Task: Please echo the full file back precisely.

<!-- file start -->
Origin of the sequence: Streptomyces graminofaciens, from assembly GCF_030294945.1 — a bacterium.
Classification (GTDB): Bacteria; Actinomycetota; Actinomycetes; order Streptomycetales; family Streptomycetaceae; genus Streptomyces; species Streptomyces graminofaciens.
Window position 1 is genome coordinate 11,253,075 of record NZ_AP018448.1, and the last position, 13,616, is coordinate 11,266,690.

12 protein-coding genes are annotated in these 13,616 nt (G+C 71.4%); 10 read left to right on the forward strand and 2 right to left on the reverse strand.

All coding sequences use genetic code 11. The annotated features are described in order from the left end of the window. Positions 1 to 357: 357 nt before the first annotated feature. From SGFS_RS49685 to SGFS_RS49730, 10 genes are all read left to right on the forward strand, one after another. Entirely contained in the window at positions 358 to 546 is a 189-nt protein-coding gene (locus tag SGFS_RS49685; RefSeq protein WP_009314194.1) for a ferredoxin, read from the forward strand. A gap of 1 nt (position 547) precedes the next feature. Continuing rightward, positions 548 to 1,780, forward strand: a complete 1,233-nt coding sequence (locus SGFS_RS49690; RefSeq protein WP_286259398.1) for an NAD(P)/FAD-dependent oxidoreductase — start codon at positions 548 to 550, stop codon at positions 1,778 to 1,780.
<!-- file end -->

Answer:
Origin of the sequence: Streptomyces graminofaciens, from assembly GCF_030294945.1 — a bacterium.
Classification (GTDB): Bacteria; Actinomycetota; Actinomycetes; order Streptomycetales; family Streptomycetaceae; genus Streptomyces; species Streptomyces graminofaciens.
Window position 1 is genome coordinate 11,253,075 of record NZ_AP018448.1, and the last position, 13,616, is coordinate 11,266,690.

12 protein-coding genes are annotated in these 13,616 nt (G+C 71.4%); 10 read left to right on the forward strand and 2 right to left on the reverse strand.

All coding sequences use genetic code 11. The annotated features are described in order from the left end of the window. Positions 1 to 357: 357 nt before the first annotated feature. From SGFS_RS49685 to SGFS_RS49730, 10 genes are all read left to right on the forward strand, one after another. Entirely contained in the window at positions 358 to 546 is a 189-nt protein-coding gene (locus tag SGFS_RS49685; RefSeq protein WP_009314194.1) for a ferredoxin, read from the forward strand. A gap of 1 nt (position 547) precedes the next feature. Continuing rightward, positions 548 to 1,780, forward strand: a complete 1,233-nt coding sequence (locus SGFS_RS49690; RefSeq protein WP_286259398.1) for an NAD(P)/FAD-dependent oxidoreductase — start codon at positions 548 to 550, stop codon at positions 1,778 to 1,780.